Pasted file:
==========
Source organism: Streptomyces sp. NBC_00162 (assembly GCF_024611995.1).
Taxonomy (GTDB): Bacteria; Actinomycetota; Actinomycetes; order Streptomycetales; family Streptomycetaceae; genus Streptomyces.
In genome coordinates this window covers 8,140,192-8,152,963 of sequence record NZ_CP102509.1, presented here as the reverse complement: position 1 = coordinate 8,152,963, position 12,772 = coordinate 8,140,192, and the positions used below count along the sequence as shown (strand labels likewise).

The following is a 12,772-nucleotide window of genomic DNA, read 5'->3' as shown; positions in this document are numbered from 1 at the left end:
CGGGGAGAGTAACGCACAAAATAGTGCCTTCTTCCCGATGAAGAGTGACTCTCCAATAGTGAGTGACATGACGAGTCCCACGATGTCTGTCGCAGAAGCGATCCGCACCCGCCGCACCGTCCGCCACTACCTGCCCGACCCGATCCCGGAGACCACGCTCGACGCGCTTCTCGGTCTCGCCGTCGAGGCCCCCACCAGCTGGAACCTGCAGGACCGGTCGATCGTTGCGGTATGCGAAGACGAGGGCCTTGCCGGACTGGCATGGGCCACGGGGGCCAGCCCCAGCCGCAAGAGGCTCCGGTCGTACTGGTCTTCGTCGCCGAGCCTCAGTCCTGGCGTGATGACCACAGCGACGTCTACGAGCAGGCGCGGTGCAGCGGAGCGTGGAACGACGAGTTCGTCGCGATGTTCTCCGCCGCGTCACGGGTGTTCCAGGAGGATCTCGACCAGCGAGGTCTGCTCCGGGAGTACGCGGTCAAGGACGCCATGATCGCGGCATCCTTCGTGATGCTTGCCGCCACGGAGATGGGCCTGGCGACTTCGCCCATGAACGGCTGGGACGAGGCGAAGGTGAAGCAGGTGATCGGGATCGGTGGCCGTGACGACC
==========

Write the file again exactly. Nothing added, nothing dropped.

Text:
Source organism: Streptomyces sp. NBC_00162 (assembly GCF_024611995.1).
Taxonomy (GTDB): Bacteria; Actinomycetota; Actinomycetes; order Streptomycetales; family Streptomycetaceae; genus Streptomyces.
In genome coordinates this window covers 8,140,192-8,152,963 of sequence record NZ_CP102509.1, presented here as the reverse complement: position 1 = coordinate 8,152,963, position 12,772 = coordinate 8,140,192, and the positions used below count along the sequence as shown (strand labels likewise).

The following is a 12,772-nucleotide window of genomic DNA, read 5'->3' as shown; positions in this document are numbered from 1 at the left end:
CGGGGAGAGTAACGCACAAAATAGTGCCTTCTTCCCGATGAAGAGTGACTCTCCAATAGTGAGTGACATGACGAGTCCCACGATGTCTGTCGCAGAAGCGATCCGCACCCGCCGCACCGTCCGCCACTACCTGCCCGACCCGATCCCGGAGACCACGCTCGACGCGCTTCTCGGTCTCGCCGTCGAGGCCCCCACCAGCTGGAACCTGCAGGACCGGTCGATCGTTGCGGTATGCGAAGACGAGGGCCTTGCCGGACTGGCATGGGCCACGGGGGCCAGCCCCAGCCGCAAGAGGCTCCGGTCGTACTGGTCTTCGTCGCCGAGCCTCAGTCCTGGCGTGATGACCACAGCGACGTCTACGAGCAGGCGCGGTGCAGCGGAGCGTGGAACGACGAGTTCGTCGCGATGTTCTCCGCCGCGTCACGGGTGTTCCAGGAGGATCTCGACCAGCGAGGTCTGCTCCGGGAGTACGCGGTCAAGGACGCCATGATCGCGGCATCCTTCGTGATGCTTGCCGCCACGGAGATGGGCCTGGCGACTTCGCCCATGAACGGCTGGGACGAGGCGAAGGTGAAGCAGGTGATCGGGATCGGTGGCCGTGACGACC